Interestingly, this also implies that there are a handful of ideas that are being re-iterated. As I have (theoretically) some time next week, I'll maybe go through some of my training materials and see if I can't tease out a list of Feldenkrais 'big ideas', and maybe cross match them to an ATM from OpenATM for people to play with. That might generate some discussion.

        "Feel what's different and notice any changes from before. See you next week!"
        Agreed. It's crazy just to do something laying down and then expect it to automatically take root. Context matters, I think.

        Frankly, I've always liked the idea of iterative resistance / challenge. I think this was Mel Siff's one complaint against Feldenkrais' approach (or at least the way it's usually taught).
        Last edited by Dan84; 16-06-2013, 12:13 AM.
        Tactile Raconteur


        • #49
          As time allows, I keep beavering away at this thread, wondering what it might turn into. I'm sometimes tempted to start a new one. OTOH, I can see this one has had more than 1300 views - and that can't all be me hitting refresh. Besides, I think this is the longest a Feldy person has stuck around on SS, so that makes for two records.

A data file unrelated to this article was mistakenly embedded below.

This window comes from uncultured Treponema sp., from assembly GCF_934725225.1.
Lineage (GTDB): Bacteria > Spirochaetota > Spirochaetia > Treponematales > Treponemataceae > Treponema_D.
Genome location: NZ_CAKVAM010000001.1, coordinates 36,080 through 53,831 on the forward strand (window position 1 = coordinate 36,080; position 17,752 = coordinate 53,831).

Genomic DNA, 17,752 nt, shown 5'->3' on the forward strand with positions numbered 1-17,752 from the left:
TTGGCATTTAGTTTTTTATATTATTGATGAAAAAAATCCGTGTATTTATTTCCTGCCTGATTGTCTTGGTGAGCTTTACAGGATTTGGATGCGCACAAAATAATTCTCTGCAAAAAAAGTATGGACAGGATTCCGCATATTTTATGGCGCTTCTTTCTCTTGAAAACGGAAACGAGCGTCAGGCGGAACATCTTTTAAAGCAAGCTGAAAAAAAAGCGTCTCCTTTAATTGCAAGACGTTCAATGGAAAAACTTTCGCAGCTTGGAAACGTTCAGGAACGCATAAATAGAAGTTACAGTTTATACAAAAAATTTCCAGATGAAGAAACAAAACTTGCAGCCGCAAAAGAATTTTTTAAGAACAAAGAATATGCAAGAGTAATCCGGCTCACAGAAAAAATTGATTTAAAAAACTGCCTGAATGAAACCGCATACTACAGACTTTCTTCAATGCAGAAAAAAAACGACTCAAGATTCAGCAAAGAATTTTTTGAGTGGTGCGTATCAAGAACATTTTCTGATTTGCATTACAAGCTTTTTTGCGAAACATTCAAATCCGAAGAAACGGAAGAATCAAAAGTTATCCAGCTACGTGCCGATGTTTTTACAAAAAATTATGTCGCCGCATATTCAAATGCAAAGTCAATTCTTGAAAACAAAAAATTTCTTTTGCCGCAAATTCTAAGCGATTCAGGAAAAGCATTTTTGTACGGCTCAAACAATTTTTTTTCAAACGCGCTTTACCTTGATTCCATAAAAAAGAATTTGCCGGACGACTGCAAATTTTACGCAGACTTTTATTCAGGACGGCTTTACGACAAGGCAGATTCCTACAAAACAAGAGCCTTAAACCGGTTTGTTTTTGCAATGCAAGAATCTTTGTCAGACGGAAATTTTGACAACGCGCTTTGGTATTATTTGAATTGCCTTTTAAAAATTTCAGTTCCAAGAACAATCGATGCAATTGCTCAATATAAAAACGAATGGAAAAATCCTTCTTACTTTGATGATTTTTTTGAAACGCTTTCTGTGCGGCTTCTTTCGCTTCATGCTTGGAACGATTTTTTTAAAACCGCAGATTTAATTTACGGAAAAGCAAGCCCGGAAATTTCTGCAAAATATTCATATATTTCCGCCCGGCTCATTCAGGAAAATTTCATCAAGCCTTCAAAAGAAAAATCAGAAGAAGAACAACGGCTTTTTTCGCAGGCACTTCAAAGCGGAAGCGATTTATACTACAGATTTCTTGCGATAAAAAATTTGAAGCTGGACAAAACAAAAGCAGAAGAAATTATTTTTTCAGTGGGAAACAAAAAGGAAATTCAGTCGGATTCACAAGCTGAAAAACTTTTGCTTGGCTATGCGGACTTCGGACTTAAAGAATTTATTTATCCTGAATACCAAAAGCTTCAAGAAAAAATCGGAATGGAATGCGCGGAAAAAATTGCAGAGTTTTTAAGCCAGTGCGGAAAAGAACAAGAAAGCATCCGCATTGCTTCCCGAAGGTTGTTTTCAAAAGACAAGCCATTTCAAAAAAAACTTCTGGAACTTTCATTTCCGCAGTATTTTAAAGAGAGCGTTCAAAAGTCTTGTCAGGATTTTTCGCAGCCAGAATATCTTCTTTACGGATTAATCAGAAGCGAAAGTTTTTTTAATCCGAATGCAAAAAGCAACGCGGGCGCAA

I've just discovered that David Butler is coming to town - and on the back of that and National Pain Week, have suggested the local chapter form a pain study group, looking at how pain science can intertwine with what we do. Can you imagine?

          "Suck it from your own thumb", as Moshe said. I believe that means feed your own damn self
          Last edited by Dan84; 27-06-2013, 10:32 PM.
          Tactile Raconteur


          • #50
            Mac, thanks so much for your insight. As mentioned, I just finished year 1 but what you write makes a great deal if sense with my experience thus far. I'm determined to complete the program so I can feel comfortable in talking to my clients about movement. I also feel there is something in there useful especially to combine with neuroscience.

            I really appreciate you coming forward with your insight.
            "The danger is not that the soul should doubt whether there is any bread, but that, by a lie, it should persuade itself that it is not hungry" (Simone Weil)


            • #51
              I've learned a lot in this thread and hope our participants keep participating - great insight here.
              Jason Silvernail DPT, DSc, FAAOMPT
              Board-Certified in Orthopedic Physical Therapy
              Fellowship-Trained in Orthopedic Manual Therapy

              Certified Strength and Conditioning Specialist

              The views expressed in this entry are those of the author alone and do not reflect the official policy or position of the Department of the Army, Department of Defense, or the US Government.